• Maxine, thanks for sharing that. I understand completely and appreciate you sharing that. I personally don’t care for the term “victim” because it’s disempowering among other things. I want to honor providers in ways that empower and respect them, as well as advocate/ally for them in the best ways possible :)
      Acious, I wish I had more space to address this because it deserves to be discussed, in secualr and Christian arenas. The stigmatization is horrible, even after you leave. No one does that to a lawyer, preschool teacher, or pastor :/ In addition to that, the misinformation and inaccurate stats that get repeatded as mantra can really damage not only erotic service providers, but survivors, as well. We need to think more carefully and critically about cause and effect. Thanks for jumping in both of you – I appreciate and respect your voices :)

  3. I applaud you distinguishing voluntary vs. involuntary prostitution. To be honest, there are grey areas in between. I have friends and acquaintances working in many diverse industries such as food service, janitorial, cubicle work, sex trade, retail, engineering, etc., who would say that the threat of poverty is coercing them to work in these industries, and that they really would otherwise not have chosen pursue them. This does not automatically equal trafficking. At the same time, I have friends working in many other industries such as counseling, theater arts, sex trade, etc. who take pride in the work they consider their calling…even if they sometimes have bad days.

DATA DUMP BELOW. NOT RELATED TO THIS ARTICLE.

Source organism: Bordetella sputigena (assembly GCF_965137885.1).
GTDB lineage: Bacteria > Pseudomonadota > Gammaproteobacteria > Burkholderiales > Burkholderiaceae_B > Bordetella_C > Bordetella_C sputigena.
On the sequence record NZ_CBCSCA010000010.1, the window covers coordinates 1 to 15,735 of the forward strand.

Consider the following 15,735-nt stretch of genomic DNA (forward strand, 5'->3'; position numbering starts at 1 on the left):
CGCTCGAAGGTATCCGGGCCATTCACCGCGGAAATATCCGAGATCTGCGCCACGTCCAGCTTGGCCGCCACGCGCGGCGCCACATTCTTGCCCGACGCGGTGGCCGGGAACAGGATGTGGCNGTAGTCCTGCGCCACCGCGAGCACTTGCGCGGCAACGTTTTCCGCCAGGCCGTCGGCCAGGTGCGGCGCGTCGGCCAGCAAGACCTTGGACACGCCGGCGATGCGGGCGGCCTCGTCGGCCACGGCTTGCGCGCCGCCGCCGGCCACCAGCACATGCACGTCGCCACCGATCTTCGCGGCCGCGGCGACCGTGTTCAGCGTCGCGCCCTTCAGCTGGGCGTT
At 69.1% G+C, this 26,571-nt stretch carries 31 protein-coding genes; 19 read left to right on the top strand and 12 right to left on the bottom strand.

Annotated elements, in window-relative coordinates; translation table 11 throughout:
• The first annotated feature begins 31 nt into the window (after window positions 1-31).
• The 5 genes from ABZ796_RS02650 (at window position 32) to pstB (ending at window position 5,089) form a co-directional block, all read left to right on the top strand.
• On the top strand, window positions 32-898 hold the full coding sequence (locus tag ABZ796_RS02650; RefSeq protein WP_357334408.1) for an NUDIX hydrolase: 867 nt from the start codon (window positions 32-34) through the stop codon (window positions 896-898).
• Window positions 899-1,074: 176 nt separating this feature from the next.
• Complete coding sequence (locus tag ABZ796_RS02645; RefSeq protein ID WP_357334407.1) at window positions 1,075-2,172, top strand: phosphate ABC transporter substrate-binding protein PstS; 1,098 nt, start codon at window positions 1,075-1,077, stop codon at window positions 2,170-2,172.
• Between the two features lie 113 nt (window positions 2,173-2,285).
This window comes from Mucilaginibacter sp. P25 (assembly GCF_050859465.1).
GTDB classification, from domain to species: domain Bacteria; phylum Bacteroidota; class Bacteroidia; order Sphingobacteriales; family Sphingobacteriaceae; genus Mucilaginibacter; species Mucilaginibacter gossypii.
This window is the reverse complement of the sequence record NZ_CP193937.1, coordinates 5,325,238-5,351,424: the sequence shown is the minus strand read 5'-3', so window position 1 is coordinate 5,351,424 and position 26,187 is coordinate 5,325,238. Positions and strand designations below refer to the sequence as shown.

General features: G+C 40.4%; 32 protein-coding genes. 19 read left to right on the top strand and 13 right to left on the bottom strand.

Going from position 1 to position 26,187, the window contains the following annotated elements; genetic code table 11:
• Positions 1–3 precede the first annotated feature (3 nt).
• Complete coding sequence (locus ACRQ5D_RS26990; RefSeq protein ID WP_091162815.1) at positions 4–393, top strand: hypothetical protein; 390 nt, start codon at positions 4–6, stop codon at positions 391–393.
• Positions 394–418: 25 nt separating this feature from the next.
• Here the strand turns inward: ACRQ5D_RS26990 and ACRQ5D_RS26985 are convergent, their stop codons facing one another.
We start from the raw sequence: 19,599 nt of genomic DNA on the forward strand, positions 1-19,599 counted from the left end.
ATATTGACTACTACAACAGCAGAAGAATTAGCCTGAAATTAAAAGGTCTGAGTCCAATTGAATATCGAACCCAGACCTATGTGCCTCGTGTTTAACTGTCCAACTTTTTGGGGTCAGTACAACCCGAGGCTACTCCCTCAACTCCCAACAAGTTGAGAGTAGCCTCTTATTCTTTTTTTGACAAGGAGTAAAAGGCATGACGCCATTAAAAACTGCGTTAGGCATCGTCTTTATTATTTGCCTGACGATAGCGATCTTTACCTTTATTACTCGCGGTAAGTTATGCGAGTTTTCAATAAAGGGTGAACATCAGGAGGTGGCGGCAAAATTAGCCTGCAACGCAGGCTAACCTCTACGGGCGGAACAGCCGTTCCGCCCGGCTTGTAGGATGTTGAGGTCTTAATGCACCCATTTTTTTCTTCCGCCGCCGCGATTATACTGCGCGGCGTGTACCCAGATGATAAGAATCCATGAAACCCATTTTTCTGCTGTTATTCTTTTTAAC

For those that consider their calling to help people who are in the sex industry, they should first have respect for the fact that it is a valid industry. Then, help those that are actually seeking help. Finally, understand the real sources of trauma for those in the industry…namely, the fact that it is criminalized. It’s hard for some people to understand that the police are a large source of violence against sex workers. Not only this, but being thrown into the “system” is another source of trauma that can follow you around for a very long time. More importantly, though, the very fact that sex workers are stigmatized and criminalized is the very reason that others can so easily take advantage of them. Murderers of sex workers didn’t start with murder. They began with raping and beating and quickly realized that THESE WOMEN DO NOT REPORT THESE CRIMES BECAUSE OF FEAR OF LAW ENFORCEMENT. This leaves sex workers (and any criminalized person) vulnerable to blackmail, robbery, rape, manipulation, and all other manners of violence. This is true for “undocumented” workers in every industry. Sex trafficking is a tiny fraction of all human trafficking. Look to the domestic service, farming, and manufacturing industries for all the rest. And it’s the criminalized migrant workers who fall victim to this exploitation because they fear law enforcement and everybody knows it…and takes advantage of it. Should we outlaw cleaning services and farms and factories? That would be a pretty absurd conclusion. Just like outlawing prostitution is not only absurd but the source of most of the problems.

  4. And Maxine, I’m sorry if I offended you. You have reclaimed the term prostitute and empowered yourself and other providers. I was coming from a place and referencing those who use the term in a stigmatizing, negative way, or as as insult or weapon.